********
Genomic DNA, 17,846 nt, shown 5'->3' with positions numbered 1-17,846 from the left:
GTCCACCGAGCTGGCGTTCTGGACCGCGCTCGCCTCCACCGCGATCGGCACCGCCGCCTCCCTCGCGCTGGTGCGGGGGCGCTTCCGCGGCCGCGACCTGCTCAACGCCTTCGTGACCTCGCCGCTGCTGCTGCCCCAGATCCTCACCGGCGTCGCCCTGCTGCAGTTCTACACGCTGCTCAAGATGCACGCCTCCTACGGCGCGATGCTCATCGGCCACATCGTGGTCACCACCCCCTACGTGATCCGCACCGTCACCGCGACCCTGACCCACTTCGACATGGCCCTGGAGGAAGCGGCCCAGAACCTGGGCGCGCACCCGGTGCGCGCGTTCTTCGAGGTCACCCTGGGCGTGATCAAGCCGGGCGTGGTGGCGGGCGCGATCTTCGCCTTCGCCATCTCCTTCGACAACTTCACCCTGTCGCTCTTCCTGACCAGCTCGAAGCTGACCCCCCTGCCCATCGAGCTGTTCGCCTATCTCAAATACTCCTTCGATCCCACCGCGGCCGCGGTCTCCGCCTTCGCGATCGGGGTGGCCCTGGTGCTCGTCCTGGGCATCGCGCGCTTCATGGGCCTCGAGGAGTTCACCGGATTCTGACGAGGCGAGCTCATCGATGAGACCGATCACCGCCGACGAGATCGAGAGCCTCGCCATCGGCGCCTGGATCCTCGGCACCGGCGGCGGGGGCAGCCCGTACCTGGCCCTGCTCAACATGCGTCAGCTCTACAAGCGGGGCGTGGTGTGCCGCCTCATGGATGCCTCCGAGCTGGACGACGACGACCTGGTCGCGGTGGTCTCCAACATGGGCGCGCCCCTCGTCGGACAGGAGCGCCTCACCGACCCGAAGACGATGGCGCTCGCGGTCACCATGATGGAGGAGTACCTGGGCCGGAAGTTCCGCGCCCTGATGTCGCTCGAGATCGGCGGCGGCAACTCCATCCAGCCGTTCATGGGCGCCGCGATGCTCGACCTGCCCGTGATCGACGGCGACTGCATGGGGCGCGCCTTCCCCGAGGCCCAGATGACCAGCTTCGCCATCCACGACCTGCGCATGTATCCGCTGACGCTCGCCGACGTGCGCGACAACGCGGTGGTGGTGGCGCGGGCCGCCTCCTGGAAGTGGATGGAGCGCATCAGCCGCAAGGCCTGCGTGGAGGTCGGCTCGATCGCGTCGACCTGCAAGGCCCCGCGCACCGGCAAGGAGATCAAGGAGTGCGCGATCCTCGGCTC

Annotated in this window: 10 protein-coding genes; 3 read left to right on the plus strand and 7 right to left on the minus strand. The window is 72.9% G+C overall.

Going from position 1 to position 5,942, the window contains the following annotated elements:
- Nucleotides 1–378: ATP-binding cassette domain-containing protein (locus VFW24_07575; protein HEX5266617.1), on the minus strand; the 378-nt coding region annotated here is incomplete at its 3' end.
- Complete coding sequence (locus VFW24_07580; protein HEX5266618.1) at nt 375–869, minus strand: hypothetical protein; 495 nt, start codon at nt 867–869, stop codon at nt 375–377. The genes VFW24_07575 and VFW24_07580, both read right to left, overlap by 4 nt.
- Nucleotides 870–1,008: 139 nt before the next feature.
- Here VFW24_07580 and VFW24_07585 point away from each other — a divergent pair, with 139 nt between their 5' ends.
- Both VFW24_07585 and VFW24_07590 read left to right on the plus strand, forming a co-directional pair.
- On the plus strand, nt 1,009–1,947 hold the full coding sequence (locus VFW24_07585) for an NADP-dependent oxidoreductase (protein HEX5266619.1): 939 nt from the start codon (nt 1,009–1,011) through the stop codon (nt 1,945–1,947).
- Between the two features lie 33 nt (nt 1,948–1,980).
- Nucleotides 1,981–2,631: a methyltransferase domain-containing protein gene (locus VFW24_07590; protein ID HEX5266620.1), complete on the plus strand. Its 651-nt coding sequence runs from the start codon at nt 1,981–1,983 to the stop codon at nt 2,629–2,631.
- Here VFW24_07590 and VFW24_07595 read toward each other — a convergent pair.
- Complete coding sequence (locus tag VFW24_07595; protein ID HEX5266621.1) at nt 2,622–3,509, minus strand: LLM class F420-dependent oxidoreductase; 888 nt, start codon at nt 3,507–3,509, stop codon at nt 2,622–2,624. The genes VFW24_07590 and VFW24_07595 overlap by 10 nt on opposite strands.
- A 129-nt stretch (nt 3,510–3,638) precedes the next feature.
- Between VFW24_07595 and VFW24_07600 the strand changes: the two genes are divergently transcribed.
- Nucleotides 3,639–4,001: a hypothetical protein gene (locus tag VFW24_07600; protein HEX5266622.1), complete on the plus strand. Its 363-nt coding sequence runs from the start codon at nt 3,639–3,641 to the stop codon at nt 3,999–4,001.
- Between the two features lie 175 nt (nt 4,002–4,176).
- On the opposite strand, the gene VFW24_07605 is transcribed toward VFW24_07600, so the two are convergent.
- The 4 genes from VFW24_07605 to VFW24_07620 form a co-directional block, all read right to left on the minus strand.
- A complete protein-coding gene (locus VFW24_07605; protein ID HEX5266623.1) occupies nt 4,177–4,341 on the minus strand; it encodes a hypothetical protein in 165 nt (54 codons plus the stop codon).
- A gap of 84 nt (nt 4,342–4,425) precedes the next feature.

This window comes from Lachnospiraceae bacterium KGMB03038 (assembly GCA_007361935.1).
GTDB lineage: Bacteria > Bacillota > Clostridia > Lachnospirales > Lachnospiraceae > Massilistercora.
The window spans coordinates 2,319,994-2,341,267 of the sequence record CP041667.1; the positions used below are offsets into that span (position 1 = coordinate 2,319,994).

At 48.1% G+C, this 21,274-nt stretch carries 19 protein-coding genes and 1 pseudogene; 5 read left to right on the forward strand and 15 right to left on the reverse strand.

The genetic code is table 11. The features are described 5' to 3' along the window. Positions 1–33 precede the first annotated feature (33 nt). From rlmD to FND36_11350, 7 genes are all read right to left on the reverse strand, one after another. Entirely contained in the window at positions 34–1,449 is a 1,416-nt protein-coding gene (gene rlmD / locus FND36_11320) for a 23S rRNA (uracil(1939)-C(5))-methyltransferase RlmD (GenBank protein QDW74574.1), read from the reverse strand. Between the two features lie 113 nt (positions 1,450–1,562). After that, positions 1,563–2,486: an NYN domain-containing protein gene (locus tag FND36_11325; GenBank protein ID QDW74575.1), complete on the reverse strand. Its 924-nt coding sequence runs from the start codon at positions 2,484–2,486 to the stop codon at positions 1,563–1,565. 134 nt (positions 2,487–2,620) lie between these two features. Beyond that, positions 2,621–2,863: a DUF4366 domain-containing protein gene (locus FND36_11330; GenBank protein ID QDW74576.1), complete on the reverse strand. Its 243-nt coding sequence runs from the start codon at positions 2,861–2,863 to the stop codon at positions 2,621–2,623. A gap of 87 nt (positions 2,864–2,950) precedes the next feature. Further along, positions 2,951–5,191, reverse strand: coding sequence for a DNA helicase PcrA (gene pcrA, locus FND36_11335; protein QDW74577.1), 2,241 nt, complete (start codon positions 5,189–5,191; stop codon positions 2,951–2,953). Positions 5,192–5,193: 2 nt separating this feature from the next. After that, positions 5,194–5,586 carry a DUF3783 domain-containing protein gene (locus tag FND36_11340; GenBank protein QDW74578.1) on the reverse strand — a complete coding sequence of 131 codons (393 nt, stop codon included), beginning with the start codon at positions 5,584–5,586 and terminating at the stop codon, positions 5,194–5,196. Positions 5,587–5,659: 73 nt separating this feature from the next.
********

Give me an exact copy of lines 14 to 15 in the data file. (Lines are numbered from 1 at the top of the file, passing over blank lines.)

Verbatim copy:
- Complete coding sequence (locus tag VFW24_07595; protein ID HEX5266621.1) at nt 2,622–3,509, minus strand: LLM class F420-dependent oxidoreductase; 888 nt, start codon at nt 3,507–3,509, stop codon at nt 2,622–2,624. The genes VFW24_07590 and VFW24_07595 overlap by 10 nt on opposite strands.
- A 129-nt stretch (nt 3,510–3,638) precedes the next feature.